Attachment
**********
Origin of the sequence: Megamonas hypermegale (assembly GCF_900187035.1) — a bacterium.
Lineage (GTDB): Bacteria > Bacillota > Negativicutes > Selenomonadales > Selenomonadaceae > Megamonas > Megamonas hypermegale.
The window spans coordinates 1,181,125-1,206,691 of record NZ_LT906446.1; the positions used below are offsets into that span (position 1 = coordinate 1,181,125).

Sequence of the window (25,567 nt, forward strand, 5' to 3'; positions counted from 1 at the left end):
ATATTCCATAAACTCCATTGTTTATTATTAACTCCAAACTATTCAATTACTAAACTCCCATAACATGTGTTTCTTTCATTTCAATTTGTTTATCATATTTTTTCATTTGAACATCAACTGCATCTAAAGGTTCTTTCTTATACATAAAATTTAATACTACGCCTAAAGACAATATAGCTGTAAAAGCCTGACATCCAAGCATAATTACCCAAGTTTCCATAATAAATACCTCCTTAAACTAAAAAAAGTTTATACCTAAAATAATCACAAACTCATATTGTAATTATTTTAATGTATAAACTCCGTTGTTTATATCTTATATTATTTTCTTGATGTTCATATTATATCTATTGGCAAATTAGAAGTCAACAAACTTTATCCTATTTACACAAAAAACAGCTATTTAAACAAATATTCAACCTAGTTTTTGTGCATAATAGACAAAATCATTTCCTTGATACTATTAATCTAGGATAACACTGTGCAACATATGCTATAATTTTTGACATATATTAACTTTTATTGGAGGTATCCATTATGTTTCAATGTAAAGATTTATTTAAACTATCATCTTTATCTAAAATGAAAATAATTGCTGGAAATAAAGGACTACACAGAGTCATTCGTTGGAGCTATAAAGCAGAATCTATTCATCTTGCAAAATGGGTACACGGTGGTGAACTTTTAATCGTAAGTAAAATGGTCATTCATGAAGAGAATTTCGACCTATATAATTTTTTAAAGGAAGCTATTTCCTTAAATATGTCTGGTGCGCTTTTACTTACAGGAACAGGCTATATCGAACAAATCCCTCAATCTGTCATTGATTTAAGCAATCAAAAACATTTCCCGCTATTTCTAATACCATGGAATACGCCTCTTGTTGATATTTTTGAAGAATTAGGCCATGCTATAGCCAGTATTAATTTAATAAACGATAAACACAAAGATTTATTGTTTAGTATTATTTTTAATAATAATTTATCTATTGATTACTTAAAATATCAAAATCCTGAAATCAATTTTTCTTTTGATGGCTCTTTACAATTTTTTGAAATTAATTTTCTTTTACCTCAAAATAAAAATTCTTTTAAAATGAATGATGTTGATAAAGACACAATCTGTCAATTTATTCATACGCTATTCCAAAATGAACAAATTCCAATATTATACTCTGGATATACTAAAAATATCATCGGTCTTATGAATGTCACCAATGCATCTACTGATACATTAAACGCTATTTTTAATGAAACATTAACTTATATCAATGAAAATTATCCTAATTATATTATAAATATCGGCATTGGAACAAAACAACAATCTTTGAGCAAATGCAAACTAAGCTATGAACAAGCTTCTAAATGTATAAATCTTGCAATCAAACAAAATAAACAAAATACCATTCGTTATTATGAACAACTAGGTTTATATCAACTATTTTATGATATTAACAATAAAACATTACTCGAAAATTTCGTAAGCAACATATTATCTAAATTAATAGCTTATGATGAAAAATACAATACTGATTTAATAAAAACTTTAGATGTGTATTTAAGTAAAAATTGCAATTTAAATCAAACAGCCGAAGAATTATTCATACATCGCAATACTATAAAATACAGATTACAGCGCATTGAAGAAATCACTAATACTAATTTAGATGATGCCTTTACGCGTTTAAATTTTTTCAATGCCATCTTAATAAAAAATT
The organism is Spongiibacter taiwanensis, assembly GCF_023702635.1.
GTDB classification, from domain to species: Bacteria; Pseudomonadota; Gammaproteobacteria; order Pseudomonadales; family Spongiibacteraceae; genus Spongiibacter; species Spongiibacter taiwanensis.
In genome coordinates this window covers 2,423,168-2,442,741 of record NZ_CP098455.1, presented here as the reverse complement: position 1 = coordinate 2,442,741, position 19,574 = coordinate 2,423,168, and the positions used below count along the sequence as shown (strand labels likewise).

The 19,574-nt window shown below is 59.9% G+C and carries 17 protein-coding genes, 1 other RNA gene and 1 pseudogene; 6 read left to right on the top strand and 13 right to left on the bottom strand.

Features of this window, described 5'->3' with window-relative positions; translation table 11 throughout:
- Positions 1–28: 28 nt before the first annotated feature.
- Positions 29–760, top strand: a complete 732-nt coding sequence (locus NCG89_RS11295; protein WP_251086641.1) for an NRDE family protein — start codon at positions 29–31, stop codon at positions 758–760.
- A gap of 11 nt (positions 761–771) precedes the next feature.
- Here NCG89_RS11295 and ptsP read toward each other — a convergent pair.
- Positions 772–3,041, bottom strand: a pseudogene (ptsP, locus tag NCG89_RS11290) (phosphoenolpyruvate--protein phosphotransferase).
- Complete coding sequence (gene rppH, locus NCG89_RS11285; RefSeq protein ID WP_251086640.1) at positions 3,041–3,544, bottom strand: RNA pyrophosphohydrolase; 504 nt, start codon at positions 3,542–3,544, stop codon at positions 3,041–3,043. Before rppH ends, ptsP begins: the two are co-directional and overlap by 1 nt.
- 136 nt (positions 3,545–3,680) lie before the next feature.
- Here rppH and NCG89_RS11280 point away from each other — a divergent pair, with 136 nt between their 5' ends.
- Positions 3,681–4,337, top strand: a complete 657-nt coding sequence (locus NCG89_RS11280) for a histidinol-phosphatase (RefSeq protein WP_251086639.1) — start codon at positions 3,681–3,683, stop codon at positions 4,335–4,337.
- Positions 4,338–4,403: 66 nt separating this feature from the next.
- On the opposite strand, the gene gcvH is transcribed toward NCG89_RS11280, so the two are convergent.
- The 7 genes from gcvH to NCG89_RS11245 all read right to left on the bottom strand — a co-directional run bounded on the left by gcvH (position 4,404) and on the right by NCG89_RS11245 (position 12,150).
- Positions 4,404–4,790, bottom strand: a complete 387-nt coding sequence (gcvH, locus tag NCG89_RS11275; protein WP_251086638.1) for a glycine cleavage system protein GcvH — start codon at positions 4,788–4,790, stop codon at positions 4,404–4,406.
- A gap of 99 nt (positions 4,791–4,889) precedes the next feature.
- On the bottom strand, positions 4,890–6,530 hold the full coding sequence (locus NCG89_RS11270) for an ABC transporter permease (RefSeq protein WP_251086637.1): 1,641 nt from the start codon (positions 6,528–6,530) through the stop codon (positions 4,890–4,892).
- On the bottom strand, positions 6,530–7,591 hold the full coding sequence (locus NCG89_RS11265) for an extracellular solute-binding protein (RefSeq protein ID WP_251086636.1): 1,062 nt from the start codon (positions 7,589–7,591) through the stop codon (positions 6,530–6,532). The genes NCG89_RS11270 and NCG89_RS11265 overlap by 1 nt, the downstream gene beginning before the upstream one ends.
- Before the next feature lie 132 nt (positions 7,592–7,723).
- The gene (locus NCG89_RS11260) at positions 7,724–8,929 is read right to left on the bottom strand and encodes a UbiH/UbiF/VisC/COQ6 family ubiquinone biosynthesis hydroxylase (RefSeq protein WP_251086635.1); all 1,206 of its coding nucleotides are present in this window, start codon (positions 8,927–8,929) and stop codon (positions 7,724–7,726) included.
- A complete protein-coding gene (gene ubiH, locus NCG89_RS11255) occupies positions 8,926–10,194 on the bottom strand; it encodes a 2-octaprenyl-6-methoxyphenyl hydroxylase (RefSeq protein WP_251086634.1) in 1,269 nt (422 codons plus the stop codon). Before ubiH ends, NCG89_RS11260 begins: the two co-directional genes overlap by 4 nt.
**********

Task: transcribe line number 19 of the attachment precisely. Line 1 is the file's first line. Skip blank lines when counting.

- Positions 3,681–4,337, top strand: a complete 657-nt coding sequence (locus NCG89_RS11280) for a histidinol-phosphatase (RefSeq protein WP_251086639.1) — start codon at positions 3,681–3,683, stop codon at positions 4,335–4,337.